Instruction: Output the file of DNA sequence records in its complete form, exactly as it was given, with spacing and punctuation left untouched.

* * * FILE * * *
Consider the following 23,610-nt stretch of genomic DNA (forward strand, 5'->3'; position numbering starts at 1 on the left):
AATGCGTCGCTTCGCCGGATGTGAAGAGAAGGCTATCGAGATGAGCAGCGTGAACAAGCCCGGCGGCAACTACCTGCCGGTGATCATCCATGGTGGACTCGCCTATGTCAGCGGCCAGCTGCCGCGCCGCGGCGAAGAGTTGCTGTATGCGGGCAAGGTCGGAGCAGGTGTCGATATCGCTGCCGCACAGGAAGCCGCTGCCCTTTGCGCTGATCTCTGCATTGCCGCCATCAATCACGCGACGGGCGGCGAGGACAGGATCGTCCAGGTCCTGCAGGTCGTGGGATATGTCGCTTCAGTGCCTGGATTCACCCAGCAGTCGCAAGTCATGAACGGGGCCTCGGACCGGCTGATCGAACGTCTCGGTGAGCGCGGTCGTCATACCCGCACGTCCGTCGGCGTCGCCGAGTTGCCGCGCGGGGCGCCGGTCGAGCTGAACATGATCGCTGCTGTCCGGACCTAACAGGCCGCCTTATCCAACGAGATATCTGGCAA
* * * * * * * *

Consider the following 23,610-nt stretch of genomic DNA (forward strand, 5'->3'; position numbering starts at 1 on the left):
AATGCGTCGCTTCGCCGGATGTGAAGAGAAGGCTATCGAGATGAGCAGCGTGAACAAGCCCGGCGGCAACTACCTGCCGGTGATCATCCATGGTGGACTCGCCTATGTCAGCGGCCAGCTGCCGCGCCGCGGCGAAGAGTTGCTGTATGCGGGCAAGGTCGGAGCAGGTGTCGATATCGCTGCCGCACAGGAAGCCGCTGCCCTTTGCGCTGATCTCTGCATTGCCGCCATCAATCACGCGACGGGCGGCGAGGACAGGATCGTCCAGGTCCTGCAGGTCGTGGGATATGTCGCTTCAGTGCCTGGATTCACCCAGCAGTCGCAAGTCATGAACGGGGCCTCGGACCGGCTGATCGAACGTCTCGGTGAGCGCGGTCGTCATACCCGCACGTCCGTCGGCGTCGCCGAGTTGCCGCGCGGGGCGCCGGTCGAGCTGAACATGATCGCTGCTGTCCGGACCTAACAGGCCGCCTTATCCAACGAGATATCTGGCAA